Boulware LE, Marinopoulos S, Phillips KA, et al. Systematic review: the value of the periodic health evaluation. Ann Intern Med 2007;146:289-300

    Uscher-Pines L, Pines J, Kellermann A, Gillen E, Mehrotra A. Emergency department visits for nonurgent conditions: systematic literature review. Am J Manag Care 2013;19:47-59

    Krogsboll LT, Jorgensen KJ, Gronhoj Larsen C, Gotzsche PC. General health checks in adults for reducing morbidity and mortality from disease: Cochrane systematic review and meta-analysis. BMJ 2012;345:e7191-e7191

  2. Perry
    February 16, 2016 at 9:07 am

    The government and Talking Heads are so two-faced about medical care it’s ridiculous.
    They want “population-based medicine” but “patient-centered care”. They put annual wellness visits (what the hell does that mean?) in Obamacare, but now saying annual physicals are worthless.
    They talk about the benefit of Primary Care to healthcare in general but try to drive PC out of business with PCMH, outrageous mandates and dwindling payment schemes.
    I can tell you the DOT requires biennial physicals on all its drivers and we catch many with undetected Diabetes, Hypertension and a few other surprises. Gee, if I catch a hypertensive early on, don’t we think that will reduce the future possibility of renal failure, CVA or MI?
    Nahh, guess not.

    • RSWatkins
      February 16, 2016 at 9:46 am

      “we catch many with undetected Diabetes, Hypertension and a few other surprises. Gee, if I catch a hypertensive early on, don’t we think that will reduce the future possibility of renal failure, CVA or MI?”

      You don’t get it. You’re supposed to do all of that plus all the other screenings, including Paps, breast exams, immunizations, etc. when they come in for a sinus infection. That way, you’re doing it all for free. Very cost effective.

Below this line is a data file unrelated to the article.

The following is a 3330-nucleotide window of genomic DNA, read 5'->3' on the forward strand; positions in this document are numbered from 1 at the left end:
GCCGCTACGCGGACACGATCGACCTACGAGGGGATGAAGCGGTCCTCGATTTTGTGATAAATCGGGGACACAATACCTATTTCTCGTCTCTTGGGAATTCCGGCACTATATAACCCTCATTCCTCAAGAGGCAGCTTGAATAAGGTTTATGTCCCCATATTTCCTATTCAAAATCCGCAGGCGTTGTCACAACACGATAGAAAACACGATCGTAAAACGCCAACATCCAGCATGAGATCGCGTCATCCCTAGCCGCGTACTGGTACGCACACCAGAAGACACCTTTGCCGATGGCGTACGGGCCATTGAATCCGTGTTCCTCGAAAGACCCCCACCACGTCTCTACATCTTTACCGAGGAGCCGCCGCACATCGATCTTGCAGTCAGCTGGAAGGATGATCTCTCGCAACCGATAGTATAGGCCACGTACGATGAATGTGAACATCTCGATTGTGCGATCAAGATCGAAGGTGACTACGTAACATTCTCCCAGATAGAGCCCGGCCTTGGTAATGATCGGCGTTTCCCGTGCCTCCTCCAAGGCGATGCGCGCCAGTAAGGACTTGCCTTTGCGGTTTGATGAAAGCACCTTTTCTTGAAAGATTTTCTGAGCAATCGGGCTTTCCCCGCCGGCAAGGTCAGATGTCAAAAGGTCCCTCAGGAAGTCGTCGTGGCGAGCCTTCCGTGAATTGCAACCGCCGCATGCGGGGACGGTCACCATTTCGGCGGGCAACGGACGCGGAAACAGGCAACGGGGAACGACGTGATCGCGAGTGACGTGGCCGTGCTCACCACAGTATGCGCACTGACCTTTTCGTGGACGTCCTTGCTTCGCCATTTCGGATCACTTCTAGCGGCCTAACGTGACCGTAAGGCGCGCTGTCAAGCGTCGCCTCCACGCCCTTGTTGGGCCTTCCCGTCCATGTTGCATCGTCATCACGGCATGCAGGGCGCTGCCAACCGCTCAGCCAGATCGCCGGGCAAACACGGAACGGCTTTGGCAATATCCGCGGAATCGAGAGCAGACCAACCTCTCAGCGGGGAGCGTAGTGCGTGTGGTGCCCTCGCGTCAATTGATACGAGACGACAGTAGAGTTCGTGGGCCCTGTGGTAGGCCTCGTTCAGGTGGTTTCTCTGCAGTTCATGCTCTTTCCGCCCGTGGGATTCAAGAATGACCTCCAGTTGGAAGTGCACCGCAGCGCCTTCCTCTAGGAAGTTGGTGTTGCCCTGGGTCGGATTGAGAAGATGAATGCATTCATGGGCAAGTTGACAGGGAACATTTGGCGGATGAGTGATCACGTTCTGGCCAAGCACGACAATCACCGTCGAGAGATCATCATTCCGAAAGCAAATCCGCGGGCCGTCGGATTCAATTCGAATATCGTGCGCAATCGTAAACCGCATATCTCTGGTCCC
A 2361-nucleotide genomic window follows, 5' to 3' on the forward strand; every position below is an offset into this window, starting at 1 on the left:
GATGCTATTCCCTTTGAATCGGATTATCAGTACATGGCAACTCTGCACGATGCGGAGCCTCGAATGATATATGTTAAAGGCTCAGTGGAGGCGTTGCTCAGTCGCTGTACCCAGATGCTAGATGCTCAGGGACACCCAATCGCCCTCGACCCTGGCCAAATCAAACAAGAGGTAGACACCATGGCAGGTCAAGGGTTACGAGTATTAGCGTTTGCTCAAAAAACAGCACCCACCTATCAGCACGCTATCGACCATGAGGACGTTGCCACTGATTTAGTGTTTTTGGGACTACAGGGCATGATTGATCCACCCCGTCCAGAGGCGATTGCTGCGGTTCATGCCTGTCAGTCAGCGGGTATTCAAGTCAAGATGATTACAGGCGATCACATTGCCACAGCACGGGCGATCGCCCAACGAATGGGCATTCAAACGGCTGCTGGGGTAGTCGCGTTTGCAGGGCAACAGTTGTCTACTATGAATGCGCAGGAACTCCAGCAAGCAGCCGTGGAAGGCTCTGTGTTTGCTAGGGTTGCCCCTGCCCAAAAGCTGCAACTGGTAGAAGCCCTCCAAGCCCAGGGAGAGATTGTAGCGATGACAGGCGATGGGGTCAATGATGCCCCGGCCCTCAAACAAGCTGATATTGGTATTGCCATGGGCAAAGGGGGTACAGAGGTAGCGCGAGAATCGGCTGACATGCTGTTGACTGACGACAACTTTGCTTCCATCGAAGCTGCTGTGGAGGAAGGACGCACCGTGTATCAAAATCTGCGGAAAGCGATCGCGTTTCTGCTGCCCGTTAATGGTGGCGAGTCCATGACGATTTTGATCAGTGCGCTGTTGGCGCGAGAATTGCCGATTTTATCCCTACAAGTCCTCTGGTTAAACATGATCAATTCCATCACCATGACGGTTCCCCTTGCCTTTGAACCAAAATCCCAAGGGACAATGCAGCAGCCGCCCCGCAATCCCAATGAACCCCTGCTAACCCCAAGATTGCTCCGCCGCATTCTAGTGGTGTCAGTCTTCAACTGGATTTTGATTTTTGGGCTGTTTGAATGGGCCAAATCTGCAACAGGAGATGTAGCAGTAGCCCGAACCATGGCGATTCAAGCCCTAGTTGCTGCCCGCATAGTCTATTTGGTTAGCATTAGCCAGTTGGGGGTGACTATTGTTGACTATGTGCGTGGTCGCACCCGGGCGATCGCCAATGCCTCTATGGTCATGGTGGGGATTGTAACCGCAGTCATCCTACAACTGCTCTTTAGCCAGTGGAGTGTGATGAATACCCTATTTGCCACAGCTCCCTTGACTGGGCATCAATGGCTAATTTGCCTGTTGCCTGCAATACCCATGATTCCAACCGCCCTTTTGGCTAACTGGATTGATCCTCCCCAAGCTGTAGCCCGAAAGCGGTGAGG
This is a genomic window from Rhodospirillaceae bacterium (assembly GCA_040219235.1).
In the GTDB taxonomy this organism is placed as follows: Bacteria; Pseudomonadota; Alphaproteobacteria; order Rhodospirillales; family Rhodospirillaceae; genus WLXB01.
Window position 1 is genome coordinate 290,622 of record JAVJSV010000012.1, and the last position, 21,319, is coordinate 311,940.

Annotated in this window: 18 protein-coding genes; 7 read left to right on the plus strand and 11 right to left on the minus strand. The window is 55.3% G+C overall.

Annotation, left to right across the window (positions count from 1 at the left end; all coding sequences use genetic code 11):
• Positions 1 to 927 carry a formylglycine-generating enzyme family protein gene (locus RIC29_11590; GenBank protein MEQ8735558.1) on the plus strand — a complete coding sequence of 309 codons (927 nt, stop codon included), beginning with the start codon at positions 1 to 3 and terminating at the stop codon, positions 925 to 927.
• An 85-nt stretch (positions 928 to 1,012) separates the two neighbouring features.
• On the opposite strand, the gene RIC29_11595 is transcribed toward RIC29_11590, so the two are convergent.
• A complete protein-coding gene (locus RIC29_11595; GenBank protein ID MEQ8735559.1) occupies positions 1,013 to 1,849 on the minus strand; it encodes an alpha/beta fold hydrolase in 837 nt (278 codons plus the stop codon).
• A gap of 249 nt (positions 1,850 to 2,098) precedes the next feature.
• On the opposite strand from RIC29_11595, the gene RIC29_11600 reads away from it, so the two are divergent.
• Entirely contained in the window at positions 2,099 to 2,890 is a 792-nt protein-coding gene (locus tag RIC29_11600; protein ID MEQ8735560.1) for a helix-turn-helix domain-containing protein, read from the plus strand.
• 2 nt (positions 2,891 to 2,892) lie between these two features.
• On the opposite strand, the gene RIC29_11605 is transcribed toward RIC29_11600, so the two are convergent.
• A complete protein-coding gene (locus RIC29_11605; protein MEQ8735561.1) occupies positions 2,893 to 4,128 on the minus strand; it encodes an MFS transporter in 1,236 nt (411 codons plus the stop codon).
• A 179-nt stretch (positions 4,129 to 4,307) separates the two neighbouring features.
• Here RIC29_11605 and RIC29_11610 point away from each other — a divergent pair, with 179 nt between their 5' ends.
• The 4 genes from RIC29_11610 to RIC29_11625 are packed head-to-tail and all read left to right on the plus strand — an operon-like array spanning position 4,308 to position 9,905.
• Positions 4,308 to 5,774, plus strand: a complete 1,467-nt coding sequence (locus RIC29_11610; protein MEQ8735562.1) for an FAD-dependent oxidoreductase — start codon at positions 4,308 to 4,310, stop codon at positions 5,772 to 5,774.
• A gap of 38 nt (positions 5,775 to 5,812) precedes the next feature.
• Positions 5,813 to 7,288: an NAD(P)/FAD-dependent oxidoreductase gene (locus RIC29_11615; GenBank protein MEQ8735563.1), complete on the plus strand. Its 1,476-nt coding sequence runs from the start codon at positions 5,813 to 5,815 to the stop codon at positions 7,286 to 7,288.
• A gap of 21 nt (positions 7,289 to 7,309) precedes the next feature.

• Perry
        February 16, 2016 at 10:07 am

        Ahhh, silly me.

  3. Steve O'
    February 16, 2016 at 8:57 am

    Yes, and no.
    Yes – for the annual visit with the physician. For persons with even one or two chronic issues, this is barely enough. The well physical is a time to gather the risks to the person’s health and rank them according to seriousness. That skill is being lost, as the primary care visit is increasingly becoming an assembly of meaningless data, followed by unthinking consultation and/or ER visits. Through DPC, this meeting – which ought to go on perhaps more frequently than annual – keeps the patients well.
    No – to the industrial redefinition of “physical,” i.e. the intensive ballet of the comprehensive examination of the well patient, looking for clues to occult illness. Unfortunately, many patients consider this to be a “complete physical,” in the way that churning over the Review of Systems every year somehow imparts magic by the checking-off of dozens of boxes of normal replies.
    Go through a bewildering and complex history of absent symptoms – and document an intensive and broad-based examination for normal findings. Throw in a spattering of unconsidered lab data. Return in a year.
    That formula is a recipe for documenting missed findings that could, and should, have been attended to. In the turbo-annual, it is the ritual of the performance of doctoring that makes patients feel better, even though there is rarely a chance of finding something.
    Which part is disappearing, and which part is coming to the forefront? It is obvious.